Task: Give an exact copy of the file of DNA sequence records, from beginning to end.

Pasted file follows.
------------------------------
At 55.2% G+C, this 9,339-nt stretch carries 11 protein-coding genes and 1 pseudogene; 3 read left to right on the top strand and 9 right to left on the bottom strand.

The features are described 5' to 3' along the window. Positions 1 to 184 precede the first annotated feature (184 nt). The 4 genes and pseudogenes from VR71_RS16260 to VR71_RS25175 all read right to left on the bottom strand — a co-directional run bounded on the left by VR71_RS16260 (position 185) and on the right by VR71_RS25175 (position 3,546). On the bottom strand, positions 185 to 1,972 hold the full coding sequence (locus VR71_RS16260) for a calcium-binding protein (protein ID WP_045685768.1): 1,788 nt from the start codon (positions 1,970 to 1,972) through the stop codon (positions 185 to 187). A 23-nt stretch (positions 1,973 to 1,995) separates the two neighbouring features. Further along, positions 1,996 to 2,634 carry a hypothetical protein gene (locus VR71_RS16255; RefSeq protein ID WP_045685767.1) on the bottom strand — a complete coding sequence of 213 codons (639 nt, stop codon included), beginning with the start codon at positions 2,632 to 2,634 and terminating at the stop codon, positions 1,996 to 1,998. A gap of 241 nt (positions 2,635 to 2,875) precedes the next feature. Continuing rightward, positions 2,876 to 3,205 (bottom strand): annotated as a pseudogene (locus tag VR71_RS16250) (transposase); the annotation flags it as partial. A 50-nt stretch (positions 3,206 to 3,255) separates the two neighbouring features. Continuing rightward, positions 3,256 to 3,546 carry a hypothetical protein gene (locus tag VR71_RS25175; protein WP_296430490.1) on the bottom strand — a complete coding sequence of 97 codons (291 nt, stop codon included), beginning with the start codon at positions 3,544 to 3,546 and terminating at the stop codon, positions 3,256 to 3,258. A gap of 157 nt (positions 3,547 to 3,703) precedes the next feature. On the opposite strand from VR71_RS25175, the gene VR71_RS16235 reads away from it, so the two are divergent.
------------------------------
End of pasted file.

At 55.2% G+C, this 9,339-nt stretch carries 11 protein-coding genes and 1 pseudogene; 3 read left to right on the top strand and 9 right to left on the bottom strand.

The features are described 5' to 3' along the window. Positions 1 to 184 precede the first annotated feature (184 nt). The 4 genes and pseudogenes from VR71_RS16260 to VR71_RS25175 all read right to left on the bottom strand — a co-directional run bounded on the left by VR71_RS16260 (position 185) and on the right by VR71_RS25175 (position 3,546). On the bottom strand, positions 185 to 1,972 hold the full coding sequence (locus VR71_RS16260) for a calcium-binding protein (protein ID WP_045685768.1): 1,788 nt from the start codon (positions 1,970 to 1,972) through the stop codon (positions 185 to 187). A 23-nt stretch (positions 1,973 to 1,995) separates the two neighbouring features. Further along, positions 1,996 to 2,634 carry a hypothetical protein gene (locus VR71_RS16255; RefSeq protein ID WP_045685767.1) on the bottom strand — a complete coding sequence of 213 codons (639 nt, stop codon included), beginning with the start codon at positions 2,632 to 2,634 and terminating at the stop codon, positions 1,996 to 1,998. A gap of 241 nt (positions 2,635 to 2,875) precedes the next feature. Continuing rightward, positions 2,876 to 3,205 (bottom strand): annotated as a pseudogene (locus tag VR71_RS16250) (transposase); the annotation flags it as partial. A 50-nt stretch (positions 3,206 to 3,255) separates the two neighbouring features. Continuing rightward, positions 3,256 to 3,546 carry a hypothetical protein gene (locus tag VR71_RS25175; protein WP_296430490.1) on the bottom strand — a complete coding sequence of 97 codons (291 nt, stop codon included), beginning with the start codon at positions 3,544 to 3,546 and terminating at the stop codon, positions 3,256 to 3,258. A gap of 157 nt (positions 3,547 to 3,703) precedes the next feature. On the opposite strand from VR71_RS25175, the gene VR71_RS16235 reads away from it, so the two are divergent.